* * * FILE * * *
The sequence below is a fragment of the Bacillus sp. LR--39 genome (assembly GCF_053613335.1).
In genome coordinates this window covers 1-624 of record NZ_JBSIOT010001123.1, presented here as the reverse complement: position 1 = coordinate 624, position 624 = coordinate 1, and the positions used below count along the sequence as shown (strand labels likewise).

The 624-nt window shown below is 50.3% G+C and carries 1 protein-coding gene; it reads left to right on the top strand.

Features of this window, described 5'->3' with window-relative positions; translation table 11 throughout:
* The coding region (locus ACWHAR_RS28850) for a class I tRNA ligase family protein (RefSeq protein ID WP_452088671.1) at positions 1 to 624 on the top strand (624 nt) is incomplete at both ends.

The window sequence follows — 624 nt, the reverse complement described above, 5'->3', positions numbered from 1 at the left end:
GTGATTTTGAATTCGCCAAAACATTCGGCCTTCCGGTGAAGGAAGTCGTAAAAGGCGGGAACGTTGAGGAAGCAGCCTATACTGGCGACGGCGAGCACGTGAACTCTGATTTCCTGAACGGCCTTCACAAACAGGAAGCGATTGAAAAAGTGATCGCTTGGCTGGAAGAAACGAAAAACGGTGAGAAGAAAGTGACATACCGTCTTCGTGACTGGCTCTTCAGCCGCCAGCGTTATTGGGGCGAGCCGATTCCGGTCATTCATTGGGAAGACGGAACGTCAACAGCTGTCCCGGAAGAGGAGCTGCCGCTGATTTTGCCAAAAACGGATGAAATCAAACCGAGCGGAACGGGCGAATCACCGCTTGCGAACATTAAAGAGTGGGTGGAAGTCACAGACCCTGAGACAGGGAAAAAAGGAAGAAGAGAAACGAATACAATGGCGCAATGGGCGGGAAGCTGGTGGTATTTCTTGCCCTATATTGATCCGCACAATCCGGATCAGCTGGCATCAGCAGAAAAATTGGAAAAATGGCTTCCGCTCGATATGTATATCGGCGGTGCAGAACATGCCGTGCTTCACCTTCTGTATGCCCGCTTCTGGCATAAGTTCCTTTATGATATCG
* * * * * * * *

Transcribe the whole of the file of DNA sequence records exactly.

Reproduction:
The sequence below is a fragment of the Bacillus sp. LR--39 genome (assembly GCF_053613335.1).
In genome coordinates this window covers 1-624 of record NZ_JBSIOT010001123.1, presented here as the reverse complement: position 1 = coordinate 624, position 624 = coordinate 1, and the positions used below count along the sequence as shown (strand labels likewise).

The 624-nt window shown below is 50.3% G+C and carries 1 protein-coding gene; it reads left to right on the top strand.

Features of this window, described 5'->3' with window-relative positions; translation table 11 throughout:
* The coding region (locus ACWHAR_RS28850) for a class I tRNA ligase family protein (RefSeq protein ID WP_452088671.1) at positions 1 to 624 on the top strand (624 nt) is incomplete at both ends.

The window sequence follows — 624 nt, the reverse complement described above, 5'->3', positions numbered from 1 at the left end:
GTGATTTTGAATTCGCCAAAACATTCGGCCTTCCGGTGAAGGAAGTCGTAAAAGGCGGGAACGTTGAGGAAGCAGCCTATACTGGCGACGGCGAGCACGTGAACTCTGATTTCCTGAACGGCCTTCACAAACAGGAAGCGATTGAAAAAGTGATCGCTTGGCTGGAAGAAACGAAAAACGGTGAGAAGAAAGTGACATACCGTCTTCGTGACTGGCTCTTCAGCCGCCAGCGTTATTGGGGCGAGCCGATTCCGGTCATTCATTGGGAAGACGGAACGTCAACAGCTGTCCCGGAAGAGGAGCTGCCGCTGATTTTGCCAAAAACGGATGAAATCAAACCGAGCGGAACGGGCGAATCACCGCTTGCGAACATTAAAGAGTGGGTGGAAGTCACAGACCCTGAGACAGGGAAAAAAGGAAGAAGAGAAACGAATACAATGGCGCAATGGGCGGGAAGCTGGTGGTATTTCTTGCCCTATATTGATCCGCACAATCCGGATCAGCTGGCATCAGCAGAAAAATTGGAAAAATGGCTTCCGCTCGATATGTATATCGGCGGTGCAGAACATGCCGTGCTTCACCTTCTGTATGCCCGCTTCTGGCATAAGTTCCTTTATGATATCG